Carnarvon sufferer’s push for class action on pesticide use

Headshot of Geoff Vivian
Geoff VivianMidwest Times
Rhonda Van Duhn.
Camera IconRhonda Van Duhn. Credit: Geoff Vivian, Midwest Times

Rhonda Van Duhn is urging cancer sufferers like herself who lived in Carnarvon in the 1970s and 80s to join a class action.

She claims the misuse of insecticides and herbicides by some growers and the Shire of Carnarvon led to unusually high levels of cancer among residents and former residents, and she wants this to be acknowledged.

Mrs Van Duhn said herbicides had been poorly stored and lost in floods, and fishermen at sea later found the drums they came in.

She claims chemicals that were later banned in Australia were used freely, and then contaminated the town water supply.

But Mrs Van Duhn was quick to point out these practices were “historical” and planters were themselves contaminated.

“Growers today are either organic or use chemicals responsibly,” she said.

Mrs Van Duhn also said chemicals had been used inappropriately for mosquito fogging and weed spraying in the township, and remembers 10 reported miscarriages occurred in a single night after mosquito fogging.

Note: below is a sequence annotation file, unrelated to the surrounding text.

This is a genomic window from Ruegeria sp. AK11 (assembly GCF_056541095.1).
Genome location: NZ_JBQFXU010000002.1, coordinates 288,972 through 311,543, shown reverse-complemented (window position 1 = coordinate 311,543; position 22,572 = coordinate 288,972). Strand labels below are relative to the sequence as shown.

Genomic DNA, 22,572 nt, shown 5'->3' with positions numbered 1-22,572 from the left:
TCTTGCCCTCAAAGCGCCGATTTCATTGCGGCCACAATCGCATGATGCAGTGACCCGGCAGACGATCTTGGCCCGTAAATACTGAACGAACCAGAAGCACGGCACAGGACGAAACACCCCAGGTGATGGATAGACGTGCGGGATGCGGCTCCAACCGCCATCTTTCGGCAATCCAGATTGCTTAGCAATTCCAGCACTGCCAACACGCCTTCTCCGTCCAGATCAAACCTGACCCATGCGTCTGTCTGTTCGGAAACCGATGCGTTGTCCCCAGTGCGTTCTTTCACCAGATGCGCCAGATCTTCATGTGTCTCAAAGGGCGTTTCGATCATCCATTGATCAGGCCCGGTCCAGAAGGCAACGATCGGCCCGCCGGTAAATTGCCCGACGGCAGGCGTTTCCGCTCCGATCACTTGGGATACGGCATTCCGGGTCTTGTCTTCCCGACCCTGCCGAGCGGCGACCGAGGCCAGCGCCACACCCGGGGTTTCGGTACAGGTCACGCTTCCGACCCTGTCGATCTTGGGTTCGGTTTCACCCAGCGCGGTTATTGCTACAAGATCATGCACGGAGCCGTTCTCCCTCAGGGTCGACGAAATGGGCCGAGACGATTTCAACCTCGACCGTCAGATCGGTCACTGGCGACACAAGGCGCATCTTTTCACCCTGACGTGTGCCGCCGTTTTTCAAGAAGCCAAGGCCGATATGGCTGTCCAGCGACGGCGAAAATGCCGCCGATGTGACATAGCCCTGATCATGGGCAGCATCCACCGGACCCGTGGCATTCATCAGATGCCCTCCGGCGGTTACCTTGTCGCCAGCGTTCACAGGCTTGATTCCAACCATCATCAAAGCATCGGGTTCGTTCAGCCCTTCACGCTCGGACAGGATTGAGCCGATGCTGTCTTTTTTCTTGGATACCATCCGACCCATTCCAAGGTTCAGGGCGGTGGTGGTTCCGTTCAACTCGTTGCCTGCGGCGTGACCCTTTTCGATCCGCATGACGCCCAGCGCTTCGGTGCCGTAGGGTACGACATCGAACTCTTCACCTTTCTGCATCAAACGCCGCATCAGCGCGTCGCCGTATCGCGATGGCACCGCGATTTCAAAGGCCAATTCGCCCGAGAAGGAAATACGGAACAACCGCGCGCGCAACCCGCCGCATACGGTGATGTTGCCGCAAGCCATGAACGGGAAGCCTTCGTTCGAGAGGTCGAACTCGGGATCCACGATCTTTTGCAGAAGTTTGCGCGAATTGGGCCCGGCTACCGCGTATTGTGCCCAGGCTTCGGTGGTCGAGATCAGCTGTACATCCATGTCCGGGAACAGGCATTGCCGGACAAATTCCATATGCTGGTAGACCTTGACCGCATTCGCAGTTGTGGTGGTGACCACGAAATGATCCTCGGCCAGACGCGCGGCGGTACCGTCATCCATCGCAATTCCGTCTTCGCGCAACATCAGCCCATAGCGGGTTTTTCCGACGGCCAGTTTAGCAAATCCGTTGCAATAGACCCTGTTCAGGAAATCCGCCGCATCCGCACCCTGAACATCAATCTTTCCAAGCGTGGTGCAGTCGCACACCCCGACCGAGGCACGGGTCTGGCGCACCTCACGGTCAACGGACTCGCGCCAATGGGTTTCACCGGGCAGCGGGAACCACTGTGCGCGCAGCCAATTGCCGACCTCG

She said she had made requests under Freedom of Information legislation to obtain statistics about cancers, conducted by people who lived in Carnarvon in the 1970s and 80s, but had received an inadequate report.

“Trying to get this information out of the Government is extremely frustrating and nerve-racking,” she said.

“I feel like they’ve not taken it seriously, they have not observed all the questions that were asked and they haven’t answered those questions.”

Mrs Van Duhn invites cancer patients who live or have lived in Carnarvon to contact her via the website carnarvoncancercluster. com leaving their name, postcode and phone number.

She is also keen to hear from women who have experienced spontaneous miscarriages in Carnarvon.

“I understand that to some women this is still very painful,” she said.

“Confidentiality is assured.”

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